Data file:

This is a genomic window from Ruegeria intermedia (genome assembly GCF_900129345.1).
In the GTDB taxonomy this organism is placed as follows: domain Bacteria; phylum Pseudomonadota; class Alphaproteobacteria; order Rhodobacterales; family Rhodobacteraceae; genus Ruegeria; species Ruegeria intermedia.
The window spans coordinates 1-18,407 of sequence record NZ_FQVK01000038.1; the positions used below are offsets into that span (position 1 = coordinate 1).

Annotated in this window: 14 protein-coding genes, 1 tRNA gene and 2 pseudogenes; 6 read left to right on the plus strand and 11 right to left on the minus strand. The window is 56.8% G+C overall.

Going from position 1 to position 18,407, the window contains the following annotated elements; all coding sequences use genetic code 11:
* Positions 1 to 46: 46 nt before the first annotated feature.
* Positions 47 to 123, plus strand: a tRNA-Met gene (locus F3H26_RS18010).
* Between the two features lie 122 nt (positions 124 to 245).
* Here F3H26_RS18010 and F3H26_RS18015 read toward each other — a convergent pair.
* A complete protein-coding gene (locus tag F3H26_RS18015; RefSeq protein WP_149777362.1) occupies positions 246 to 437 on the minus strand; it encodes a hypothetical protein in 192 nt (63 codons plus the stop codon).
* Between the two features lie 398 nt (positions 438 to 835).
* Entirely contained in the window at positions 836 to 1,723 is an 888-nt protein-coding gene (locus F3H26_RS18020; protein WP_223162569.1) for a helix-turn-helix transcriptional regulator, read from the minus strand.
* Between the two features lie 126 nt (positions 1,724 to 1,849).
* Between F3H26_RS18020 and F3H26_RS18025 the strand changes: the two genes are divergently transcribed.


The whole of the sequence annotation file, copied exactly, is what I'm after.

This is a genomic window from Ruegeria intermedia (genome assembly GCF_900129345.1).
In the GTDB taxonomy this organism is placed as follows: domain Bacteria; phylum Pseudomonadota; class Alphaproteobacteria; order Rhodobacterales; family Rhodobacteraceae; genus Ruegeria; species Ruegeria intermedia.
The window spans coordinates 1-18,407 of sequence record NZ_FQVK01000038.1; the positions used below are offsets into that span (position 1 = coordinate 1).

Annotated in this window: 14 protein-coding genes, 1 tRNA gene and 2 pseudogenes; 6 read left to right on the plus strand and 11 right to left on the minus strand. The window is 56.8% G+C overall.

Going from position 1 to position 18,407, the window contains the following annotated elements; all coding sequences use genetic code 11:
* Positions 1 to 46: 46 nt before the first annotated feature.
* Positions 47 to 123, plus strand: a tRNA-Met gene (locus F3H26_RS18010).
* Between the two features lie 122 nt (positions 124 to 245).
* Here F3H26_RS18010 and F3H26_RS18015 read toward each other — a convergent pair.
* A complete protein-coding gene (locus tag F3H26_RS18015; RefSeq protein WP_149777362.1) occupies positions 246 to 437 on the minus strand; it encodes a hypothetical protein in 192 nt (63 codons plus the stop codon).
* Between the two features lie 398 nt (positions 438 to 835).
* Entirely contained in the window at positions 836 to 1,723 is an 888-nt protein-coding gene (locus F3H26_RS18020; protein WP_223162569.1) for a helix-turn-helix transcriptional regulator, read from the minus strand.
* Between the two features lie 126 nt (positions 1,724 to 1,849).
* Between F3H26_RS18020 and F3H26_RS18025 the strand changes: the two genes are divergently transcribed.